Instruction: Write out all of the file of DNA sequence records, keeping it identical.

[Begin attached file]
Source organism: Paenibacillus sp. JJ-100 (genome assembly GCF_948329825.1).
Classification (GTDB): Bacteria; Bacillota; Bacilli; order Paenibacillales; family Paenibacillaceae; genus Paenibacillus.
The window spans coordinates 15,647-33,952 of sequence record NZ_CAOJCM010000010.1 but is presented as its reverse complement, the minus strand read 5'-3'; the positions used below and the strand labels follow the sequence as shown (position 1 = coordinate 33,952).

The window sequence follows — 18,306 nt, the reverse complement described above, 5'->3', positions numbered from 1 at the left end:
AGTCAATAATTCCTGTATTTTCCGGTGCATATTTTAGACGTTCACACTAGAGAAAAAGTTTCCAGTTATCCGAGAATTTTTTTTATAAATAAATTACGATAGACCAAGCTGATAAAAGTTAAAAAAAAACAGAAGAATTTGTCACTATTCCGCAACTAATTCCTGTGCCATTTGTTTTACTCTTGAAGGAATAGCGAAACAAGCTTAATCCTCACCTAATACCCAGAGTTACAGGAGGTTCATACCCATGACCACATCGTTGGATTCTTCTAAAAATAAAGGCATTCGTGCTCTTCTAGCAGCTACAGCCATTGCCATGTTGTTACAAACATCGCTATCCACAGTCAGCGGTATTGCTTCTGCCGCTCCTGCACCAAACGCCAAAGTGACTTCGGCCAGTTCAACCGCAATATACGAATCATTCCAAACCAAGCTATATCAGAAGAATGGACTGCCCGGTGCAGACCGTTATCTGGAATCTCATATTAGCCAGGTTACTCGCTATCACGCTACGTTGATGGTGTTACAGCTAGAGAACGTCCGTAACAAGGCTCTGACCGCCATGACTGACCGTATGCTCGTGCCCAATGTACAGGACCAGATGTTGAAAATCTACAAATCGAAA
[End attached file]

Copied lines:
Source organism: Paenibacillus sp. JJ-100 (genome assembly GCF_948329825.1).
Classification (GTDB): Bacteria; Bacillota; Bacilli; order Paenibacillales; family Paenibacillaceae; genus Paenibacillus.
The window spans coordinates 15,647-33,952 of sequence record NZ_CAOJCM010000010.1 but is presented as its reverse complement, the minus strand read 5'-3'; the positions used below and the strand labels follow the sequence as shown (position 1 = coordinate 33,952).

The window sequence follows — 18,306 nt, the reverse complement described above, 5'->3', positions numbered from 1 at the left end:
AGTCAATAATTCCTGTATTTTCCGGTGCATATTTTAGACGTTCACACTAGAGAAAAAGTTTCCAGTTATCCGAGAATTTTTTTTATAAATAAATTACGATAGACCAAGCTGATAAAAGTTAAAAAAAAACAGAAGAATTTGTCACTATTCCGCAACTAATTCCTGTGCCATTTGTTTTACTCTTGAAGGAATAGCGAAACAAGCTTAATCCTCACCTAATACCCAGAGTTACAGGAGGTTCATACCCATGACCACATCGTTGGATTCTTCTAAAAATAAAGGCATTCGTGCTCTTCTAGCAGCTACAGCCATTGCCATGTTGTTACAAACATCGCTATCCACAGTCAGCGGTATTGCTTCTGCCGCTCCTGCACCAAACGCCAAAGTGACTTCGGCCAGTTCAACCGCAATATACGAATCATTCCAAACCAAGCTATATCAGAAGAATGGACTGCCCGGTGCAGACCGTTATCTGGAATCTCATATTAGCCAGGTTACTCGCTATCACGCTACGTTGATGGTGTTACAGCTAGAGAACGTCCGTAACAAGGCTCTGACCGCCATGACTGACCGTATGCTCGTGCCCAATGTACAGGACCAGATGTTGAAAATCTACAAATCGAAA